Burning Banks and Roasting Marshmallows: The Education of Daniel Marleau
This chronicle of student unrest, set during 1970 in the unlikely palm graced, sun-kissed Santa Barbara campus of the University of California, follows young Dan Marleau and friends through personal and political upheavals that begin on campus with the firing of a popular professor and spread off campus to the infamous burning of the Bank of American in Isla Vista. Those who lived through the Vietnam War era will be swept into a portrayal evoking measures of angst, anger, and bitterness alongside nostalgia, humor, and resilience. Those who are too young to have lived through this period will find areas of identification with characters who face circumstances and challenges that remain relevant in a time of continued military entanglements, corporate excesses, political divisions, and global terrorism. Numerous photographs taken by the author complement the narrative.
Tip of the hat to Malcolm (from the book acknowledgement section):
This project percolated for many years before I finally found time to write a draft during the late 1990s. Reading an early version of Malcolm Gault-Williams’ Don’t Bank on America (initially titled Sunshine Revolutionaries) inspired me to get down to writing. It prodded my memory and became an incomparable resource and time line to follow in reconstructing the pivotal events. Without Malcolm’s work, my task would have been much more difficult. So my debt to Malcolm is deep and I thank him for producing an historical account of high quality and for help and motivation supplied through several email communications over the years I have worked on this project.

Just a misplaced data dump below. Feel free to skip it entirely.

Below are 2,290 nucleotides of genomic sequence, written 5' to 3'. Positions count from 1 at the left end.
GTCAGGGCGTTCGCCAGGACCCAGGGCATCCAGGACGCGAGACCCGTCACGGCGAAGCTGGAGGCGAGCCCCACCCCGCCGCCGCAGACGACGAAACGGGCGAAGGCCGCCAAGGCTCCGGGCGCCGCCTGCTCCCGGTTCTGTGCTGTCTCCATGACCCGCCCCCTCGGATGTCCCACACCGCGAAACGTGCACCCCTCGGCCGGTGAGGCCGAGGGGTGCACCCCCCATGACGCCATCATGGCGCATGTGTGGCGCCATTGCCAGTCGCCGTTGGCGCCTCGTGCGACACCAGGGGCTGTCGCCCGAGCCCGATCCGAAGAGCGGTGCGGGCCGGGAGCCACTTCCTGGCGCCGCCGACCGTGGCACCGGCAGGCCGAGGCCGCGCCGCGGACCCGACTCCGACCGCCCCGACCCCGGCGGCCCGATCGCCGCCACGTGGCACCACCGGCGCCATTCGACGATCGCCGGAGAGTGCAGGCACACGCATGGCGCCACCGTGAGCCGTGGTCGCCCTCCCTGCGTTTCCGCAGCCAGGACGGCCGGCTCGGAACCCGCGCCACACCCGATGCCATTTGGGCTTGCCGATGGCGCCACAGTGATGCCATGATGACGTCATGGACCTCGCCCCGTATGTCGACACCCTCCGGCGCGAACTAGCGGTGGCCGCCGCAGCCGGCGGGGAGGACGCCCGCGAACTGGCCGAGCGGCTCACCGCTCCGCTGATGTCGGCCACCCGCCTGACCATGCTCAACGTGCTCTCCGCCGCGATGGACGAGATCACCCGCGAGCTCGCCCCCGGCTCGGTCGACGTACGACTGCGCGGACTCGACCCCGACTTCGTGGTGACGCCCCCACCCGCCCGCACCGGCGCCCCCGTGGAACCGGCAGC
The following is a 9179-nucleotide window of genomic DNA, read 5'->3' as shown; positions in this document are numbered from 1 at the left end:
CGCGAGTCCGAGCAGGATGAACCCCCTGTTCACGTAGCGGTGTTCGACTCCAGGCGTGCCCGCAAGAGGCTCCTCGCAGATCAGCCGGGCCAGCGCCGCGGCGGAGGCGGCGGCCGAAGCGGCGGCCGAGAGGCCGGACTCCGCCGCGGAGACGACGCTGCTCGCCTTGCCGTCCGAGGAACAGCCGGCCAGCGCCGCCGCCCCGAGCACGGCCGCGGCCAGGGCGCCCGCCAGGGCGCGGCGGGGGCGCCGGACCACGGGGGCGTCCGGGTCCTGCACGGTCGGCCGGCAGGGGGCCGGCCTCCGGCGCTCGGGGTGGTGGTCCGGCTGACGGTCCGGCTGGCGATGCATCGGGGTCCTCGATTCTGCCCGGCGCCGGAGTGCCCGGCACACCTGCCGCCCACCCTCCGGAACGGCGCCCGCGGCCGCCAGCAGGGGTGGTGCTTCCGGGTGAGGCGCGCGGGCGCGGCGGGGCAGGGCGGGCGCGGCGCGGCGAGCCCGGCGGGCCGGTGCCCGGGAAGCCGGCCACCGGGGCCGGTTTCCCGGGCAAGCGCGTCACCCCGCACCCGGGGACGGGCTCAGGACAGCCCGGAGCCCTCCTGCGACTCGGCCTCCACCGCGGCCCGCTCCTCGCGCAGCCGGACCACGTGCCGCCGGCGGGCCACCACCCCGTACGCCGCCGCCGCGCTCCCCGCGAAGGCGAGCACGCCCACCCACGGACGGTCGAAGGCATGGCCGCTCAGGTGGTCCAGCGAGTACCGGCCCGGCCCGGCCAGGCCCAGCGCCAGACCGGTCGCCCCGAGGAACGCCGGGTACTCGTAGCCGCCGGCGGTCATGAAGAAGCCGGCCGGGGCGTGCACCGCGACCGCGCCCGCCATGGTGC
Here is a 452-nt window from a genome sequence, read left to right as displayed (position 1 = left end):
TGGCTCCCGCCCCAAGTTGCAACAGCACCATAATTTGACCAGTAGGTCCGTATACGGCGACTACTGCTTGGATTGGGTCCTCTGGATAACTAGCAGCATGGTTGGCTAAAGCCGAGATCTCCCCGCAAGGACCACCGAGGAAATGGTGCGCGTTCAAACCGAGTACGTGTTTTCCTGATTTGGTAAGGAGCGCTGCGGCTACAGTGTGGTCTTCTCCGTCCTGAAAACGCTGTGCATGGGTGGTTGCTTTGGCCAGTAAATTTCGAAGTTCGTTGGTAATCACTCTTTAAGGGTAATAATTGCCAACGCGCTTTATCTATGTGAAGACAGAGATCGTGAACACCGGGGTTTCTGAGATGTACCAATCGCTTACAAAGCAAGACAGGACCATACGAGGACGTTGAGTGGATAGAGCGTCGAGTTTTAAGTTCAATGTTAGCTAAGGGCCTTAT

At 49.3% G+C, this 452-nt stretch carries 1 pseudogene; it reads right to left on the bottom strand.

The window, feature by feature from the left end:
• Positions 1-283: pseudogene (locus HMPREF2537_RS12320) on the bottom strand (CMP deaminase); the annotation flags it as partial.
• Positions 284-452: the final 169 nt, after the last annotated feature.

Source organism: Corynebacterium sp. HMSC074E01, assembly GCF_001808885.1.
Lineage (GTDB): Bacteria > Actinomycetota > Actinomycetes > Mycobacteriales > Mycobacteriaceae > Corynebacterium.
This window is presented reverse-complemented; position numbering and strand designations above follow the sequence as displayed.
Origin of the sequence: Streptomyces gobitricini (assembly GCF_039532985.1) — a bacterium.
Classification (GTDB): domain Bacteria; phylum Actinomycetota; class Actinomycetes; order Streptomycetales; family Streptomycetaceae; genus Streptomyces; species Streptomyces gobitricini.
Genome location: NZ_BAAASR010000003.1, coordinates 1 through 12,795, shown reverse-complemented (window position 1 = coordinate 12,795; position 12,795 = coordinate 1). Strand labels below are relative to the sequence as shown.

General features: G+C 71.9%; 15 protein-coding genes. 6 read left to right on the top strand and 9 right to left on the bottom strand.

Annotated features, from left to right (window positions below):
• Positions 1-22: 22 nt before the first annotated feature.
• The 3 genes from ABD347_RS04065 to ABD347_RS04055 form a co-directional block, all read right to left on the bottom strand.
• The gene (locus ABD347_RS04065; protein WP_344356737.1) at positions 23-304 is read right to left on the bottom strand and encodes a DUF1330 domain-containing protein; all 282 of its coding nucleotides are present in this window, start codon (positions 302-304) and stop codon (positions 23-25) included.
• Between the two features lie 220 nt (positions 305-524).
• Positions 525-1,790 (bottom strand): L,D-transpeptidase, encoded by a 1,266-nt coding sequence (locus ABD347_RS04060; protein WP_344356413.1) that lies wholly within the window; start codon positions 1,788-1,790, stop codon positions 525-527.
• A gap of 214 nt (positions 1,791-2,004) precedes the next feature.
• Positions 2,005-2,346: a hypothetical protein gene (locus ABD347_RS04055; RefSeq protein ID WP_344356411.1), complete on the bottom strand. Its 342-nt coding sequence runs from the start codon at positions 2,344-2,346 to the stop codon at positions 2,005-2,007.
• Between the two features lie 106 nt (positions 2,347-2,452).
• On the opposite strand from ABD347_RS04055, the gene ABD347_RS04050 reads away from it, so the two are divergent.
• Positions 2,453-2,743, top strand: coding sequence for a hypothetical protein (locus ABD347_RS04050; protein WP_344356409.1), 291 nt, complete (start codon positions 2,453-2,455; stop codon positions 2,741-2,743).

Copies of the book can be ordered here:
Greg's website, with more info about the book is: www.gregorydesilet.com